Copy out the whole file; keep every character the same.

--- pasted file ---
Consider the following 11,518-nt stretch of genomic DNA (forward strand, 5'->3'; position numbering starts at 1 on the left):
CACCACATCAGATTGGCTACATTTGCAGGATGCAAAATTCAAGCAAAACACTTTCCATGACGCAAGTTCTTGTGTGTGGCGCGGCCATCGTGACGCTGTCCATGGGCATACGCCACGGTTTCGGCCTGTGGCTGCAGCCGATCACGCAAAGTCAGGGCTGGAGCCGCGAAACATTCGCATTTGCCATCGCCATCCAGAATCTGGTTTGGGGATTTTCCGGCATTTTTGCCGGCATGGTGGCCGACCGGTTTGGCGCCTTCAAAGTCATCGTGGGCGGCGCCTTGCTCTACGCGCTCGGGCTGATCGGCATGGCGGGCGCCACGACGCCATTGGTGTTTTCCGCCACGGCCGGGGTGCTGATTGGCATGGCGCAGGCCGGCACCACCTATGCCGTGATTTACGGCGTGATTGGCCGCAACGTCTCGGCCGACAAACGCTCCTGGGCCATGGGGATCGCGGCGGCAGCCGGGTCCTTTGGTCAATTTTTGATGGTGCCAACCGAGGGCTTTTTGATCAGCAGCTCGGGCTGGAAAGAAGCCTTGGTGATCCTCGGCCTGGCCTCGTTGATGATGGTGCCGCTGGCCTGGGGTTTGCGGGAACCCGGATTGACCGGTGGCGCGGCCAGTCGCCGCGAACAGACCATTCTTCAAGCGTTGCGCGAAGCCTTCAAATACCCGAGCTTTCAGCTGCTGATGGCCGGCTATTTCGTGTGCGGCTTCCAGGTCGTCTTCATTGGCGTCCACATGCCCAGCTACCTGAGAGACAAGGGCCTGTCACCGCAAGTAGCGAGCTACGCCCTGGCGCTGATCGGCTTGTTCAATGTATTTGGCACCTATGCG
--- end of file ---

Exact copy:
Consider the following 11,518-nt stretch of genomic DNA (forward strand, 5'->3'; position numbering starts at 1 on the left):
CACCACATCAGATTGGCTACATTTGCAGGATGCAAAATTCAAGCAAAACACTTTCCATGACGCAAGTTCTTGTGTGTGGCGCGGCCATCGTGACGCTGTCCATGGGCATACGCCACGGTTTCGGCCTGTGGCTGCAGCCGATCACGCAAAGTCAGGGCTGGAGCCGCGAAACATTCGCATTTGCCATCGCCATCCAGAATCTGGTTTGGGGATTTTCCGGCATTTTTGCCGGCATGGTGGCCGACCGGTTTGGCGCCTTCAAAGTCATCGTGGGCGGCGCCTTGCTCTACGCGCTCGGGCTGATCGGCATGGCGGGCGCCACGACGCCATTGGTGTTTTCCGCCACGGCCGGGGTGCTGATTGGCATGGCGCAGGCCGGCACCACCTATGCCGTGATTTACGGCGTGATTGGCCGCAACGTCTCGGCCGACAAACGCTCCTGGGCCATGGGGATCGCGGCGGCAGCCGGGTCCTTTGGTCAATTTTTGATGGTGCCAACCGAGGGCTTTTTGATCAGCAGCTCGGGCTGGAAAGAAGCCTTGGTGATCCTCGGCCTGGCCTCGTTGATGATGGTGCCGCTGGCCTGGGGTTTGCGGGAACCCGGATTGACCGGTGGCGCGGCCAGTCGCCGCGAACAGACCATTCTTCAAGCGTTGCGCGAAGCCTTCAAATACCCGAGCTTTCAGCTGCTGATGGCCGGCTATTTCGTGTGCGGCTTCCAGGTCGTCTTCATTGGCGTCCACATGCCCAGCTACCTGAGAGACAAGGGCCTGTCACCGCAAGTAGCGAGCTACGCCCTGGCGCTGATCGGCTTGTTCAATGTATTTGGCACCTATGCG